And just like that summer has melted into fall. Where I live in Alberta, we don’t get any of that dramatic orange and red foliage, but we do have larch trees and they are pretty spectacular. Larches love high altitude and one of the most famous spots in Canada for viewing them is Larch Valley near Lake Louise in Banff National Park. It’s one of the prettiest spots in the Rockies for an epic autumn hike.
Here’s a look at what to expect on this super popular trail, plus some relevant hiking tips to make your trek more pleasant. Tip: A less crowded spot near Banff to see the larches is at Sunshine Meadows at Sunshine Village Ski Resort and Heart Mountain near Canmore is another lovely hike.
Note: Sunshine Meadows is currently closed for summer and fall hiking due to COVID-19.
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For many outdoorsy types, autumn is the very best time of year for hiking Larch Valley or anywhere else in the Canadian Rockies. The crowds have dispersed (errr, except on this hike), the temperature isn’t too hot and for photography buffs, the light is intoxicating.
For us regular joes, you’ll be wowed by the vibrant fall colours in Larch Valley. There’s a brief two week period when larch needles morph from the deepest green to lime to golden yellow, and that change goes on (weather depending) in mid to late September.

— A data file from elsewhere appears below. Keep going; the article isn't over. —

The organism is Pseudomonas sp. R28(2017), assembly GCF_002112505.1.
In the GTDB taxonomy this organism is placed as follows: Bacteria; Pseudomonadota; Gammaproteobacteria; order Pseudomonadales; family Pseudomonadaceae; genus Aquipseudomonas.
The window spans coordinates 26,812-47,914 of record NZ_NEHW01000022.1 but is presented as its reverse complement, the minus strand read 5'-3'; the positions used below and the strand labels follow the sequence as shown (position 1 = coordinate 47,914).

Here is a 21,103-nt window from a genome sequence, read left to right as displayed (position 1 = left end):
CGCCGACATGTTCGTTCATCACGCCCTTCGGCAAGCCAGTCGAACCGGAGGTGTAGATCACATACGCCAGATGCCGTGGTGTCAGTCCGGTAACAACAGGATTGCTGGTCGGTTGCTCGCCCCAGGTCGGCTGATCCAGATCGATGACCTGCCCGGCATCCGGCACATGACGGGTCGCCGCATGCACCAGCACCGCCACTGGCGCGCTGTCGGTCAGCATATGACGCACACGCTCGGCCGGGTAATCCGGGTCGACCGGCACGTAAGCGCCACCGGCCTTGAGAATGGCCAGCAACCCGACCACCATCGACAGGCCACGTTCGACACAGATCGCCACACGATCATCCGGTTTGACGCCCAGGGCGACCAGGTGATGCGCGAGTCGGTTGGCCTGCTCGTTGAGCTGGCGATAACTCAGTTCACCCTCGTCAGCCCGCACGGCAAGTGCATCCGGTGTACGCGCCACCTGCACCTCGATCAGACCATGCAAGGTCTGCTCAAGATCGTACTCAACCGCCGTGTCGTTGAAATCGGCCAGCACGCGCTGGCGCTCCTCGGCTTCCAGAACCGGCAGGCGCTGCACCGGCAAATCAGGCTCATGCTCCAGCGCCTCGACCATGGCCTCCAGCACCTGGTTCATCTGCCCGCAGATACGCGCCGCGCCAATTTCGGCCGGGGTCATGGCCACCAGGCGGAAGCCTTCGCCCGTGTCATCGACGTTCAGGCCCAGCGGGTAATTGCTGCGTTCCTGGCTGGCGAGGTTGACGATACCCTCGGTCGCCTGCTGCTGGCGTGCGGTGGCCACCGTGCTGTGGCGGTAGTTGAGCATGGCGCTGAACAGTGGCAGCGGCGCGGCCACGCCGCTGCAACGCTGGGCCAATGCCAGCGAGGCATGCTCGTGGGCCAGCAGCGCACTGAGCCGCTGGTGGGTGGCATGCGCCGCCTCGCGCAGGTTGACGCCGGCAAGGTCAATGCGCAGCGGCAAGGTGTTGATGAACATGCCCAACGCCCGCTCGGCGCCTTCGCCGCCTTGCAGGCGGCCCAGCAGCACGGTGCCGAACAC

During this time of year a stillness descends over the forests and meadows. Nature has stopped producing and is taking a quiet moment of reflection before getting ready for winter’s deep sleep. It can be hard to tap into this quiet yet powerful energy, but it’s possible if you know how to become still enough.
Unfortunately, I don’t. Because I had such a transformative experience forest bathing last year, I knew I’d be better off connecting to nature on this hike if I did it with Ronna Schneberger, a certified guide and naturalist who runs Forest Fix out of Canmore.
When is the best time to the view the larches at Lake Louise?
As far as seasons go, the larches typically start to change colour in early to mid September. It really is weather dependent and changes each year. It’s worth taking a day off work and hiking on a weekday because weekends are a mother.